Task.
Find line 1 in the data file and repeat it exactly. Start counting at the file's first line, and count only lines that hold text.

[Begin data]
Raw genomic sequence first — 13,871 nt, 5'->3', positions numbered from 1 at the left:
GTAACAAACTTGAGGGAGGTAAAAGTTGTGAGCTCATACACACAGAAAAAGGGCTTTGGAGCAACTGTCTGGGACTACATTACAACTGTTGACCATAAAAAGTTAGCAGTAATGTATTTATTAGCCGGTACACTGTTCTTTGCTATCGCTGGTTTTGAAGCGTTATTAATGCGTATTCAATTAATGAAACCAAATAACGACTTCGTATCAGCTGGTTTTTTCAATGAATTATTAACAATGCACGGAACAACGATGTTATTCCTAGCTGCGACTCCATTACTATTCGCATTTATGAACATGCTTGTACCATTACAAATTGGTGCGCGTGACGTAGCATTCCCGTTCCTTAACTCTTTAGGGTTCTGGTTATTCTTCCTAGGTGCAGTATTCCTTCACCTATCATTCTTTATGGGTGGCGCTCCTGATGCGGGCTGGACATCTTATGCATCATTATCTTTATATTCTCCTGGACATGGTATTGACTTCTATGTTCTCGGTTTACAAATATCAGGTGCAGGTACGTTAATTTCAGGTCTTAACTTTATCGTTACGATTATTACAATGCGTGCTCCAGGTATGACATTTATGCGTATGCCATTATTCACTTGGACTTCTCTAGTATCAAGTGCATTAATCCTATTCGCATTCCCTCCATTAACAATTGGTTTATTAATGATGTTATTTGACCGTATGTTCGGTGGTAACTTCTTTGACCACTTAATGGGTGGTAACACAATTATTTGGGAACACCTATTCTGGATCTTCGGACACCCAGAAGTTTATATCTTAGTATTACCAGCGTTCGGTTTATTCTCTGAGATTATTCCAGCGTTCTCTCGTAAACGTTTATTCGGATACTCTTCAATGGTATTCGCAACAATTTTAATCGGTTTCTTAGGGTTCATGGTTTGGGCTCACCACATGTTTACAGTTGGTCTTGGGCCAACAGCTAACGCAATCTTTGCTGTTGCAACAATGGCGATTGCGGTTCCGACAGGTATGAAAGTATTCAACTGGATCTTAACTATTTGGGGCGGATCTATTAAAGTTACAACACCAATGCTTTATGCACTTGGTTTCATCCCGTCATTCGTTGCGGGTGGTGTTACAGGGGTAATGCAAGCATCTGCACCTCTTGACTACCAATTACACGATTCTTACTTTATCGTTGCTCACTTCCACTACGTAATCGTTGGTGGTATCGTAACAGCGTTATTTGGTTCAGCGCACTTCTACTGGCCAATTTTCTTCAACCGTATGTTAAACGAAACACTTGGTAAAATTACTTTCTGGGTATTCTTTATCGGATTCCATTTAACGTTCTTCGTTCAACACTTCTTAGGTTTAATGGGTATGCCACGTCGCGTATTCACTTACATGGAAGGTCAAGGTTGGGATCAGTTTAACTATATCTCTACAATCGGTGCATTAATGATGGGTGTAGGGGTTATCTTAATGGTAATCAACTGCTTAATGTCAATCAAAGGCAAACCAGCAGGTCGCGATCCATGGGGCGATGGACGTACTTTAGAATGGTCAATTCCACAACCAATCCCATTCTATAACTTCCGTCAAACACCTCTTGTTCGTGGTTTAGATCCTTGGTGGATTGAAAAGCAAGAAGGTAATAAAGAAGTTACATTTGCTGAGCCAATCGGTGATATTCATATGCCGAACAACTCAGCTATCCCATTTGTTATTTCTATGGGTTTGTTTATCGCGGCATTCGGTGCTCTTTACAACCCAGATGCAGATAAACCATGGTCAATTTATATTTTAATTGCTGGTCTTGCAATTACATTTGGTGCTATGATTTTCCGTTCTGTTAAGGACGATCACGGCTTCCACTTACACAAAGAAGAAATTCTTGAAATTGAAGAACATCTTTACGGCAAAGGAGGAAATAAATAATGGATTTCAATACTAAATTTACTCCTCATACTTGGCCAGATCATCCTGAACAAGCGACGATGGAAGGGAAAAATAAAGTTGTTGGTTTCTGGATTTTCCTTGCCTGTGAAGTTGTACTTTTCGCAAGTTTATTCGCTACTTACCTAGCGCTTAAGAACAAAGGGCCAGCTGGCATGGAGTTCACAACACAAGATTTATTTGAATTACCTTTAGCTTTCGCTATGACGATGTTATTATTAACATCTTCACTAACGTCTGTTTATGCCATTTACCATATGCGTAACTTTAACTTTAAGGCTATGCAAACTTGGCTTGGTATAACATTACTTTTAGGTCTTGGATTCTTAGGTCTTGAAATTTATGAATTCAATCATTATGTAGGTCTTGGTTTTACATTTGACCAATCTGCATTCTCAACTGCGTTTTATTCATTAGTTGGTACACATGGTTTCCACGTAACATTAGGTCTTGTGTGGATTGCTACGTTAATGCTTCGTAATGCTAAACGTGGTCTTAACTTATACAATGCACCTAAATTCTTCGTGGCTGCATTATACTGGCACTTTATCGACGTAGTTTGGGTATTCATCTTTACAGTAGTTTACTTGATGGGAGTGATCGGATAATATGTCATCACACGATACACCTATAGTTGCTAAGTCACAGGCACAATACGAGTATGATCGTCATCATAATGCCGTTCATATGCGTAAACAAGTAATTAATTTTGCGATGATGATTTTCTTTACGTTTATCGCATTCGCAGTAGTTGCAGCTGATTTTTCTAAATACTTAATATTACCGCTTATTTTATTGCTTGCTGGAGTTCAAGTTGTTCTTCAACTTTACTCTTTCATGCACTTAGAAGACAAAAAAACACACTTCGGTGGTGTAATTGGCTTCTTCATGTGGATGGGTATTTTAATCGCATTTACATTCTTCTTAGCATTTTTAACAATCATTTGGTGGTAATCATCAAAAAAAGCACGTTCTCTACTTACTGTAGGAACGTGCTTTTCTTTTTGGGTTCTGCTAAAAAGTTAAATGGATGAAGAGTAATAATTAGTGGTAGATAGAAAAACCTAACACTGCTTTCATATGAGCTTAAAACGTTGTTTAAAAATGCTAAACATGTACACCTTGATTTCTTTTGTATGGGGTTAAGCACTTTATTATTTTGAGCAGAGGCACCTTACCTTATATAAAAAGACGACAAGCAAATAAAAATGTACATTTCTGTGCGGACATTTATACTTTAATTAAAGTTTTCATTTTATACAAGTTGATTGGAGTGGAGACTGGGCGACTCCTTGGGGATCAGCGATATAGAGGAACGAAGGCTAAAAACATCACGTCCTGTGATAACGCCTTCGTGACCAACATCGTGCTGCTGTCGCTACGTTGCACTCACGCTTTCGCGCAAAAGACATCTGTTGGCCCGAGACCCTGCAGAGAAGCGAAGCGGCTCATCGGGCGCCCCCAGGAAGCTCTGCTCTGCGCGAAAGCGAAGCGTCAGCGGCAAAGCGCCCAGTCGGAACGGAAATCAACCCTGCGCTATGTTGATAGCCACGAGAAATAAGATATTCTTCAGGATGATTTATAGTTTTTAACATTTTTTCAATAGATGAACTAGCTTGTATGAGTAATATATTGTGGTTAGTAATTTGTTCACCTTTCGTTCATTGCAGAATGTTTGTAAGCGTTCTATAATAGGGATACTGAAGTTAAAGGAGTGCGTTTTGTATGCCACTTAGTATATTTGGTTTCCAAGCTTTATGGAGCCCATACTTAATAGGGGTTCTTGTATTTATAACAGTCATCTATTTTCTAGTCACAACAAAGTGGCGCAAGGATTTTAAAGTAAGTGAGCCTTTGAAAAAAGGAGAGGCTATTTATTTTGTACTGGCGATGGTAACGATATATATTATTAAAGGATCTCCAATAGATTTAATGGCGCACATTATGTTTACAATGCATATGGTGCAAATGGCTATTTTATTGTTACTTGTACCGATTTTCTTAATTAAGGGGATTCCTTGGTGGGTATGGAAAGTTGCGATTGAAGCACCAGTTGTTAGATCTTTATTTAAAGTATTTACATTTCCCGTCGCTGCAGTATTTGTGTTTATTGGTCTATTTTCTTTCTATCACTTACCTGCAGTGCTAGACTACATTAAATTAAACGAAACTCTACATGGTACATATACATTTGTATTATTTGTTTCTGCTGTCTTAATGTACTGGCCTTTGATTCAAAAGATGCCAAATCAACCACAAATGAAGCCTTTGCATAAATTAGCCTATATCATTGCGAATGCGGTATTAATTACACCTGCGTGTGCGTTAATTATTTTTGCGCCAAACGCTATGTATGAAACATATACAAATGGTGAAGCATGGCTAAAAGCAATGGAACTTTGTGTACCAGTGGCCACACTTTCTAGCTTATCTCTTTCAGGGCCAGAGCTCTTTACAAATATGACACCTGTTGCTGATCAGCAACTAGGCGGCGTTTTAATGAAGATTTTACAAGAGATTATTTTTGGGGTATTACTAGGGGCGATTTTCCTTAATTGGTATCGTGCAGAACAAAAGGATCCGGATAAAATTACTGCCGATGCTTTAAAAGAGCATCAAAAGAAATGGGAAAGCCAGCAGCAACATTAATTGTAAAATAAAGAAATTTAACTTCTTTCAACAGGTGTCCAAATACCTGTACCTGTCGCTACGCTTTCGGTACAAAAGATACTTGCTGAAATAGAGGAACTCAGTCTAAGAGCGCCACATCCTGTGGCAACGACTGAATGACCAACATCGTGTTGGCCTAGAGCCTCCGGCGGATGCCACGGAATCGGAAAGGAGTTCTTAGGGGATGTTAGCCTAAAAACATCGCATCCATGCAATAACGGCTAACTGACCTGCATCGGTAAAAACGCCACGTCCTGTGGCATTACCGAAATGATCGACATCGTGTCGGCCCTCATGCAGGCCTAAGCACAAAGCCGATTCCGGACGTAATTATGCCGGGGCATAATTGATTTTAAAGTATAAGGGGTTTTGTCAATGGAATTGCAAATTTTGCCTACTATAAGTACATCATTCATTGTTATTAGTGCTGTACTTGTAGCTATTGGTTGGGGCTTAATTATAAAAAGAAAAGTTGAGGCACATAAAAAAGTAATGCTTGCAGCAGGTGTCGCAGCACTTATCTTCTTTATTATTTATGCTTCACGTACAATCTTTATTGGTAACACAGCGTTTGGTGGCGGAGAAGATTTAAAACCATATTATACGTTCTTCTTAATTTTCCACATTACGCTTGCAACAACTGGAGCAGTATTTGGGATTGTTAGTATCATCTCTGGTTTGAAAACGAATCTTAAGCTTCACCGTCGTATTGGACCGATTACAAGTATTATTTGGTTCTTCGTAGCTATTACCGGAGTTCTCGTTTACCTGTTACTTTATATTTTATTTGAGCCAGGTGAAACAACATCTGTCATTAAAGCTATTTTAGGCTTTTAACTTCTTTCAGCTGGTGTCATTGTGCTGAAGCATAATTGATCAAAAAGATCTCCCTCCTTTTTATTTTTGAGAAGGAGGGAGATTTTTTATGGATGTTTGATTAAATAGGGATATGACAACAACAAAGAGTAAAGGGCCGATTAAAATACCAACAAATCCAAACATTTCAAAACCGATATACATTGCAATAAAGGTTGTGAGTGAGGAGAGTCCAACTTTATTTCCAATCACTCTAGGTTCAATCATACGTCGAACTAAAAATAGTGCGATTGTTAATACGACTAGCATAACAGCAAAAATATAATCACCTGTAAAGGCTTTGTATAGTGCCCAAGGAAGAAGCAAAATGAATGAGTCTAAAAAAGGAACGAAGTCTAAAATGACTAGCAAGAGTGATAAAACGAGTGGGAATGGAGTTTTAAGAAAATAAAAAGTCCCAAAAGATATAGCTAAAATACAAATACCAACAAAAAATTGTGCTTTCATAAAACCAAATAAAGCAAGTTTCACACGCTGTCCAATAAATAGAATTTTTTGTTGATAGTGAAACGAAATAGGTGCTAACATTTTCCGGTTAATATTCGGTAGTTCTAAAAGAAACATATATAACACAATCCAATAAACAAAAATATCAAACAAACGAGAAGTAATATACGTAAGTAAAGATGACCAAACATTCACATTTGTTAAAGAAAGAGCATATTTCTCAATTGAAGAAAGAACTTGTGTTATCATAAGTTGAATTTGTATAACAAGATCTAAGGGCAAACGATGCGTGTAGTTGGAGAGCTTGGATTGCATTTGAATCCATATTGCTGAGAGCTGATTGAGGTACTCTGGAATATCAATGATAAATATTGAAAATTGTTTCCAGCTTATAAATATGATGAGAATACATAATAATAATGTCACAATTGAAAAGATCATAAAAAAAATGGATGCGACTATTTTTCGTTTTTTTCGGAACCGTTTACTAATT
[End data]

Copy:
Raw genomic sequence first — 13,871 nt, 5'->3', positions numbered from 1 at the left: